Hello! I've been a fan of your blog for a long time now, and I would appreciate it if you could answer my question. My oc got taken into a household but two years later a maid from there has made papers to adopt him as her son (At this point he is 15) . My oc is very sensitive and emotional. How should I write this scene and describe his emotions without it getting too cheesy? Thank you!
Hi, dear! Thanks for your question and your patience <3
That sounds like such a sweet scene! I love strong family themes – especially adoption, because it sends such a strong message of hope and fresh beginnings. Those are good sentiments to focus on for this part of your story, and to use thematically with new phrases, new environments, and new plots. Be sure to make the reader feel like they’re entering into an exciting new chapter of your OC’s life!
But you do want to keep it from being melodramatic. I have a few tips for you to think about…
How to Write Emotional Scenes
- Don’t try to write too many emotions at once. Trying to capture the complex thought processes of something like adoption – fear, disbelief, excitement, self-assessment, assessment of potential parent, forming expectations – all at once will be as confusing for the reader as it is for the adoptee. Instead, try to focus on one or two strong emotions – maybe (1) his disbelief, feeling as though the adoptive parent will change their mind or that this is all a dream; and (2) self-assessment and adjustment, feeling insufficient or adjusting his own behavior to seem polite/perfect/desirable as a potential adoptee.
- Don’t tell when you can show. When a character feels a strong emotion, you shouldn’t have to use the word “felt” – you shouldn’t have to over-explain it. Instead, think of physical and verbal expressions of this emotion. If a character is afraid, don’t tell us he’s afraid – make him tremble or hug himself. If a character is happy, let him smile and laugh. If your character is excited to be adopted, have him show gratefulness, happiness, nervousness. But don’t say it.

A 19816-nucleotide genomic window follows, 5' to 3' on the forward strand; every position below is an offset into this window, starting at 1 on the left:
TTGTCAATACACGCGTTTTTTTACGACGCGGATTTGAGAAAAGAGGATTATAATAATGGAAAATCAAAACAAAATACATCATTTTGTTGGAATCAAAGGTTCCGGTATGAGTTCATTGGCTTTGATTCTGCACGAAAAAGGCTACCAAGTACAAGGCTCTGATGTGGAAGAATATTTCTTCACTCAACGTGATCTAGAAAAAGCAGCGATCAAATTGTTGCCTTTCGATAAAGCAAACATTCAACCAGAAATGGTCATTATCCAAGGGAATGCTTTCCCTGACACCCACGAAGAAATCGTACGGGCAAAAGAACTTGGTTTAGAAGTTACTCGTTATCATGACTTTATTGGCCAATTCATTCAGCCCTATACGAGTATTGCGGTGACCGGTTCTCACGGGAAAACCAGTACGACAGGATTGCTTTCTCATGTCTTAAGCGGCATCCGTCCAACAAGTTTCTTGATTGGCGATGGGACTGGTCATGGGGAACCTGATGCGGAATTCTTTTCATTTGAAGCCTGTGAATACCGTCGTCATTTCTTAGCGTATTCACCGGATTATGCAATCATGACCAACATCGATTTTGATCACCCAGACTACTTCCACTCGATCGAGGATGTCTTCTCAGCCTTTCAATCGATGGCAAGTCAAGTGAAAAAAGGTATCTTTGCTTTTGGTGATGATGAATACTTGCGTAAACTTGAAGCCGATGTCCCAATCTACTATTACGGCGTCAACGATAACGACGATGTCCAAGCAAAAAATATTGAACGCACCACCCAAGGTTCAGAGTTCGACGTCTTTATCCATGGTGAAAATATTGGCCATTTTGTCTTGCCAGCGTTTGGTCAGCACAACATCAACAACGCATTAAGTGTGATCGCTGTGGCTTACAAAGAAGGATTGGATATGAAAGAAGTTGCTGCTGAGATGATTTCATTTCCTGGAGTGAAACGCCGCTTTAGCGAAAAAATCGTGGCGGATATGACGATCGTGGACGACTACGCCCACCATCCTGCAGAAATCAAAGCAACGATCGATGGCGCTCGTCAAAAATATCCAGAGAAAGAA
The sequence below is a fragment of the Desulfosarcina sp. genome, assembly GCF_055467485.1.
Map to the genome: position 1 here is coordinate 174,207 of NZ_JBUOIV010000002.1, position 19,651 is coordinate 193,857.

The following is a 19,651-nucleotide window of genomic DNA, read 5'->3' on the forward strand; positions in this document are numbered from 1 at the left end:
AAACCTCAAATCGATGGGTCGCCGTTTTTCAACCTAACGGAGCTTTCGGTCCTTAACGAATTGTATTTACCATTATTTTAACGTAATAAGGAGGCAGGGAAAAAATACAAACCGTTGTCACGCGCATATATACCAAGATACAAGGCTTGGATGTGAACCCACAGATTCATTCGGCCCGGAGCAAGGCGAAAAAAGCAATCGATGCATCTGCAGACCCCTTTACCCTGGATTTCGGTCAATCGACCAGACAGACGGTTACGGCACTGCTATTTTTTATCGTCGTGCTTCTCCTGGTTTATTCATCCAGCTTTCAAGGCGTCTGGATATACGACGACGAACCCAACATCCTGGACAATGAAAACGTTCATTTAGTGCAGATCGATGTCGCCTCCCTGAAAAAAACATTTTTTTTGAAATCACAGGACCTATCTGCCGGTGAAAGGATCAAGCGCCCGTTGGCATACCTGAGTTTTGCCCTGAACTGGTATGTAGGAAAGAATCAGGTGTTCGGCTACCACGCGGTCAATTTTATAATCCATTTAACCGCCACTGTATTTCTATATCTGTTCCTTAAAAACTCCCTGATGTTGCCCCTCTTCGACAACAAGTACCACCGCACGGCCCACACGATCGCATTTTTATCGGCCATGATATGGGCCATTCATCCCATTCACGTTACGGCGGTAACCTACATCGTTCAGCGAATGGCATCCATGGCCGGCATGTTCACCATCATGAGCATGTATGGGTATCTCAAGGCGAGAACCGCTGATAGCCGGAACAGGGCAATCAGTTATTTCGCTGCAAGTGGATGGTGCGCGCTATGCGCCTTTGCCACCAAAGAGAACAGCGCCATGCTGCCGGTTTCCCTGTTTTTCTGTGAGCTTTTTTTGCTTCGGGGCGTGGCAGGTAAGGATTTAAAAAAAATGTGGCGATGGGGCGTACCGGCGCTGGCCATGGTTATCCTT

- Less is more, especially in this kind of scene. Less dialogue, less setting description, and less setup in general – really just focus on the actions and whatever dialogue is most important. Keep it poignant and pointed. Even less seriousness and a little humor can help keep the scene light and not too dramatic.
- Be honest. Just think about how you would feel in that situation – and don’t lean too dramatic or too emotionless. Ask yourself, “Would I really say this in my head? Would I be this close/distant to someone this quickly?” Write the scene as best you can, and then later, when you’re not in the heat of the moment, assess your decisions.
- Get out quick. Avoid the mundane details or the aftermath of this emotional scene. Let the characters experience it, then start with something new in the next chapter. Dwelling on it too long ruins the magic!
That’s all I’ve got for you right now, but if you need more help, you know where to find us! Thanks again, and good luck :D
– Mod Joanna ♥️